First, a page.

Google tests connection to your Workspace and Cloud accounts without a password

Google has taken another step to get its users to get rid of the passwords they use to connect to their accounts on different services: announce a test phase for passwords in Google Workspace accountswhich means that from now on, companies and organizations that have Google Workspace accounts or Google Cloud, and the employees who use them, will be able to access them without having to use their passwords. They will be able to do this using a passkey, also known as an access key.

The passkeys are elements of a passwordless account login system created by the FIDO Alliance, whose members include some of the major tech companies including Google, Apple and Microsoft. With a passkey, users can connect to accounts on websites and apps using the authentication of the device that does so. For example, with Windows Hello on a laptop, with a fingerprint reader on an Android smartphone, or with FaceID on an iPhone.

This system, in addition to allowing you to get rid of passwords and stop using systems such as authentication in two or more factors, also means a notable increase in the security of access to different accounts and services.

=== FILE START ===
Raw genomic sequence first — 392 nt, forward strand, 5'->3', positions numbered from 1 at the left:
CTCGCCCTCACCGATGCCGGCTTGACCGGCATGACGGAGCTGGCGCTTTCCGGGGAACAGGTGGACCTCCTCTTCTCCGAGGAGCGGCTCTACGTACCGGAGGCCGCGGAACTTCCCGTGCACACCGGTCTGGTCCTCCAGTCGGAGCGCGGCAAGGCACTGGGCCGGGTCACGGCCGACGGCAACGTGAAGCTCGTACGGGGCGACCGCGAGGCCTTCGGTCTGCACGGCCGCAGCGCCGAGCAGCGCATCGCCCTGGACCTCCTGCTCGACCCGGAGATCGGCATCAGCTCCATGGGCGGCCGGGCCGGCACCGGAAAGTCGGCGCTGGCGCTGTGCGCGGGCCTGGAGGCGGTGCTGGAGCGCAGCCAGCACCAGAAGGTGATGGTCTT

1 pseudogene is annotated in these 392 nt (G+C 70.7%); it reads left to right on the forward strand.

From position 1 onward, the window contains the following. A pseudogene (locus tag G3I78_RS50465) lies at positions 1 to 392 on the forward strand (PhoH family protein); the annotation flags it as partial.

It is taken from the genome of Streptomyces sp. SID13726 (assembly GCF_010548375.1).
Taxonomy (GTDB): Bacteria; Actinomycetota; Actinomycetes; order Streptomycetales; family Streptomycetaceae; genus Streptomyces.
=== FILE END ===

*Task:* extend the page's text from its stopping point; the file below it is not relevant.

Since a passkey is based on public key encryption protocols, there is no fixed account access sequence that can be stolen or leaked during phishing attacks. That is, since it does not use combinations of letters, signs and numbers to access an account, there is no data that cybercriminals can steal to access the services to which they give access.

Access key support for Workplace administrators, who have the ability to activate access key access to your organization’s accounts, will be rolled out gradually over the next few weeks. By default, the function of leaving passwords to use passkey is disabledand administrators have to activate it before it can be used.

However, even if the option of single access with passkey is disabled, users will be able to create and use these access keys to use them as part of two-step authentication systems.

This announcement comes just over a month after Google announced that standard Google user accounts would have password support. In addition, its Chrome web browser was updated to support passkeys last December, though for now passkeys can only be used on third-party sites and services that have enabled passkey support themselves.

For now, the list of companies that allow access keys to be used is quite small, although it is expected to increase in the future, so that in a few years access keys can completely replace passwords. However, in the technology sector they are aware that it is a process that will take a long time. Of course, for now several of the main technological companies have already adopted the use of passkeys, as well as various password managers.

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